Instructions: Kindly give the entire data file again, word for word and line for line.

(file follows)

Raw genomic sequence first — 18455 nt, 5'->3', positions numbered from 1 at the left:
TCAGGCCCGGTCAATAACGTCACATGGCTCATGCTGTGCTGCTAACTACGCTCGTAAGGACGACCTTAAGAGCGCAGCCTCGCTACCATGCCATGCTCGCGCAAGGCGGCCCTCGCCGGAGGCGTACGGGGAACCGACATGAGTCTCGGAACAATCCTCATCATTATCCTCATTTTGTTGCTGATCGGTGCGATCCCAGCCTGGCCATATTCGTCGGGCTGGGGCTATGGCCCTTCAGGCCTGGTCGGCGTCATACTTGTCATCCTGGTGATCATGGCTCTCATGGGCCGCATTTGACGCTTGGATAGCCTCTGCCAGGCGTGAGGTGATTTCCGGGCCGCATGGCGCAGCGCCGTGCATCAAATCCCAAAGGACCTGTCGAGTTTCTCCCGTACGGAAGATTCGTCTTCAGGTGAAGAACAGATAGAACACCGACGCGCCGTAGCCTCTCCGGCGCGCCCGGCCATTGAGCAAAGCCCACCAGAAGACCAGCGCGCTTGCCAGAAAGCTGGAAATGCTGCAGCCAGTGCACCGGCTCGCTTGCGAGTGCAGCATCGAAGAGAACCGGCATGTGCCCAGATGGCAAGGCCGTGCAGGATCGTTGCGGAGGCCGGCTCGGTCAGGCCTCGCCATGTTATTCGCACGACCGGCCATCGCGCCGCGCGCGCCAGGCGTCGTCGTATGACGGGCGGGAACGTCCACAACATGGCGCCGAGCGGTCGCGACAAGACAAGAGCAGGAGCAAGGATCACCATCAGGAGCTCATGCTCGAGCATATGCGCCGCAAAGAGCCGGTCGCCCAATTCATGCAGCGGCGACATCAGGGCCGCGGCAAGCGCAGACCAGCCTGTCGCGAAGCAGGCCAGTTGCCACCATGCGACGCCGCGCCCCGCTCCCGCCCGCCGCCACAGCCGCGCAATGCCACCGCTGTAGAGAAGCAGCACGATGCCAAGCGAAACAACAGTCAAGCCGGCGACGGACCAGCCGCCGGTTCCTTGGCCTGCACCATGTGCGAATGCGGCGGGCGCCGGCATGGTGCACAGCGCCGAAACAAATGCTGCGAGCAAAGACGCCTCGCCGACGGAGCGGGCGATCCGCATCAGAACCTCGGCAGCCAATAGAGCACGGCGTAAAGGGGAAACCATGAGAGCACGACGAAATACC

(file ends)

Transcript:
Raw genomic sequence first — 18455 nt, 5'->3', positions numbered from 1 at the left:
TCAGGCCCGGTCAATAACGTCACATGGCTCATGCTGTGCTGCTAACTACGCTCGTAAGGACGACCTTAAGAGCGCAGCCTCGCTACCATGCCATGCTCGCGCAAGGCGGCCCTCGCCGGAGGCGTACGGGGAACCGACATGAGTCTCGGAACAATCCTCATCATTATCCTCATTTTGTTGCTGATCGGTGCGATCCCAGCCTGGCCATATTCGTCGGGCTGGGGCTATGGCCCTTCAGGCCTGGTCGGCGTCATACTTGTCATCCTGGTGATCATGGCTCTCATGGGCCGCATTTGACGCTTGGATAGCCTCTGCCAGGCGTGAGGTGATTTCCGGGCCGCATGGCGCAGCGCCGTGCATCAAATCCCAAAGGACCTGTCGAGTTTCTCCCGTACGGAAGATTCGTCTTCAGGTGAAGAACAGATAGAACACCGACGCGCCGTAGCCTCTCCGGCGCGCCCGGCCATTGAGCAAAGCCCACCAGAAGACCAGCGCGCTTGCCAGAAAGCTGGAAATGCTGCAGCCAGTGCACCGGCTCGCTTGCGAGTGCAGCATCGAAGAGAACCGGCATGTGCCCAGATGGCAAGGCCGTGCAGGATCGTTGCGGAGGCCGGCTCGGTCAGGCCTCGCCATGTTATTCGCACGACCGGCCATCGCGCCGCGCGCGCCAGGCGTCGTCGTATGACGGGCGGGAACGTCCACAACATGGCGCCGAGCGGTCGCGACAAGACAAGAGCAGGAGCAAGGATCACCATCAGGAGCTCATGCTCGAGCATATGCGCCGCAAAGAGCCGGTCGCCCAATTCATGCAGCGGCGACATCAGGGCCGCGGCAAGCGCAGACCAGCCTGTCGCGAAGCAGGCCAGTTGCCACCATGCGACGCCGCGCCCCGCTCCCGCCCGCCGCCACAGCCGCGCAATGCCACCGCTGTAGAGAAGCAGCACGATGCCAAGCGAAACAACAGTCAAGCCGGCGACGGACCAGCCGCCGGTTCCTTGGCCTGCACCATGTGCGAATGCGGCGGGCGCCGGCATGGTGCACAGCGCCGAAACAAATGCTGCGAGCAAAGACGCCTCGCCGACGGAGCGGGCGATCCGCATCAGAACCTCGGCAGCCAATAGAGCACGGCGTAAAGGGGAAACCATGAGAGCACGACGAAATACC